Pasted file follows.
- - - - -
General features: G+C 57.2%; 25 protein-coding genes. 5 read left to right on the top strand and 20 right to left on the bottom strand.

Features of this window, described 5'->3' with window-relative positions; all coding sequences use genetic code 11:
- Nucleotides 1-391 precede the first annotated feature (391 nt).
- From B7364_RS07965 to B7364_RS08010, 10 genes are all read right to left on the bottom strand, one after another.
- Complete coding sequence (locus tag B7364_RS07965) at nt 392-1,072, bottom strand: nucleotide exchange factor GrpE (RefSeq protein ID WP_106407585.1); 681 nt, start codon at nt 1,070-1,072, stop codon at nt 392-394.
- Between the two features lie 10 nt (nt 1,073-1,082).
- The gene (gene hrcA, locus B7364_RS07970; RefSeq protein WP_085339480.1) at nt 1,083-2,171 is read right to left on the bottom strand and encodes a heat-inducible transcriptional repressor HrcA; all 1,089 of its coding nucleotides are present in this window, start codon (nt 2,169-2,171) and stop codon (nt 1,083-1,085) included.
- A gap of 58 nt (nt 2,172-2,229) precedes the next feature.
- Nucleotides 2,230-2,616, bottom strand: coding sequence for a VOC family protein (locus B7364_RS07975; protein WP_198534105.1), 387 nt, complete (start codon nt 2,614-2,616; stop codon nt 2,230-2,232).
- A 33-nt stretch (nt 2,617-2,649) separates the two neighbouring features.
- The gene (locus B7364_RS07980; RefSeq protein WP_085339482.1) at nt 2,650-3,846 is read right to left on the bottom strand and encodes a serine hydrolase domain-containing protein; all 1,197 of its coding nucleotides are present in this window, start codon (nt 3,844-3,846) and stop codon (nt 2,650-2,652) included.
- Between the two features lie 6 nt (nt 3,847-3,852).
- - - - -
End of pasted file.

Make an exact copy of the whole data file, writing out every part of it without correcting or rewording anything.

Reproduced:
General features: G+C 57.2%; 25 protein-coding genes. 5 read left to right on the top strand and 20 right to left on the bottom strand.

Features of this window, described 5'->3' with window-relative positions; all coding sequences use genetic code 11:
- Nucleotides 1-391 precede the first annotated feature (391 nt).
- From B7364_RS07965 to B7364_RS08010, 10 genes are all read right to left on the bottom strand, one after another.
- Complete coding sequence (locus tag B7364_RS07965) at nt 392-1,072, bottom strand: nucleotide exchange factor GrpE (RefSeq protein ID WP_106407585.1); 681 nt, start codon at nt 1,070-1,072, stop codon at nt 392-394.
- Between the two features lie 10 nt (nt 1,073-1,082).
- The gene (gene hrcA, locus B7364_RS07970; RefSeq protein WP_085339480.1) at nt 1,083-2,171 is read right to left on the bottom strand and encodes a heat-inducible transcriptional repressor HrcA; all 1,089 of its coding nucleotides are present in this window, start codon (nt 2,169-2,171) and stop codon (nt 1,083-1,085) included.
- A gap of 58 nt (nt 2,172-2,229) precedes the next feature.
- Nucleotides 2,230-2,616, bottom strand: coding sequence for a VOC family protein (locus B7364_RS07975; protein WP_198534105.1), 387 nt, complete (start codon nt 2,614-2,616; stop codon nt 2,230-2,232).
- A 33-nt stretch (nt 2,617-2,649) separates the two neighbouring features.
- The gene (locus B7364_RS07980; RefSeq protein WP_085339482.1) at nt 2,650-3,846 is read right to left on the bottom strand and encodes a serine hydrolase domain-containing protein; all 1,197 of its coding nucleotides are present in this window, start codon (nt 3,844-3,846) and stop codon (nt 2,650-2,652) included.
- Between the two features lie 6 nt (nt 3,847-3,852).